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Councillor calls for shift in care provision

By Alasdair Fraser

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Councillor Linda Munro.
Councillor Linda Munro.

A LEADING figure in Highland Council’s strategy on care for the elderly is advocating a radical shift away from the use of private homes.

Councillor Linda Munro, chairwoman of the social care committee, wants root and branch reform to encourage more community-led solutions.

With 15 years’ personal experience in residential and community care, Cllr Munro said the Highlands had a good track record in care, but she believes the coronavirus pandemic has cast into sharp focus how removing people from their own homes and communities impacts quality of life.

It is estimated more than a third of Scotland’s coronavirus-related deaths so far have occurred in care homes.

Cllr Munro acknowledged any change would require significant investment, but believes it is achievable with public and political support.

She said: “There will always be a need for care homes, but that should be at the very highest end of need. I believe most care can, and should, be delivered in communities.

“By care in the community I don’t just mean people being warm, comfortable, clean and fed. I mean them remaining very much part of the community.

“If we get it right I do think people requiring care would enjoy an improved quality of life. If we could change the mindset, what a different Highlands we would be.”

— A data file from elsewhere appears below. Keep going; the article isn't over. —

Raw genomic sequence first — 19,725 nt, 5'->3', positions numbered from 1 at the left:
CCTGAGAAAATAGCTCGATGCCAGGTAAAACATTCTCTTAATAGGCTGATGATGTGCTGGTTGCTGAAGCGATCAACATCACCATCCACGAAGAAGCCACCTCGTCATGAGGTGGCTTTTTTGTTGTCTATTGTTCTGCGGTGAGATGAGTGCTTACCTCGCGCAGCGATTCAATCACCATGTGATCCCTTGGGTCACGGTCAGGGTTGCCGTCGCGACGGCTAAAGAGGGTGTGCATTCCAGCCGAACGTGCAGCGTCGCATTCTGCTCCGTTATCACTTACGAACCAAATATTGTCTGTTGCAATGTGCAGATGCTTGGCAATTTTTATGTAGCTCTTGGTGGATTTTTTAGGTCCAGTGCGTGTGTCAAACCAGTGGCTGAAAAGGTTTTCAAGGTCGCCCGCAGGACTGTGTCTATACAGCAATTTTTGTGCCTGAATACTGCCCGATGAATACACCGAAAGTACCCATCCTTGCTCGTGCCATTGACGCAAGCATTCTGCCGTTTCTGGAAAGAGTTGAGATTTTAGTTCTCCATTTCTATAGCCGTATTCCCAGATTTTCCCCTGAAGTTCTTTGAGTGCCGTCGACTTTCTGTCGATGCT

Cllr Munro pointed to technology such as Fit Homes, tailored to care needs, as integral to her idea.

She added: “One of the most heartening aspects of this crisis is how quickly communities became super efficient and resilient, providing for neighbours with kindness and generosity.

“We were slow off the mark in recognising the role of home carers and community care. There is an opportunity, now, to think how it can be done better. I’m not saying leave it to families and communities. It still needs to be financed and regulated.

“The first shift that’s required is in mindset, then funding will follow.”

There was criticism of Cllr Munro’s comments from Dr Donald Macaskill, chief executive of Scottish Care, the membership organisation representing more than 400 private, not-for-profit and charitable care providers.

“At a time when organisations are struggling to keep people alive, anybody using the present crisis as the vehicle for political observation needs to examine themselves,” he said.

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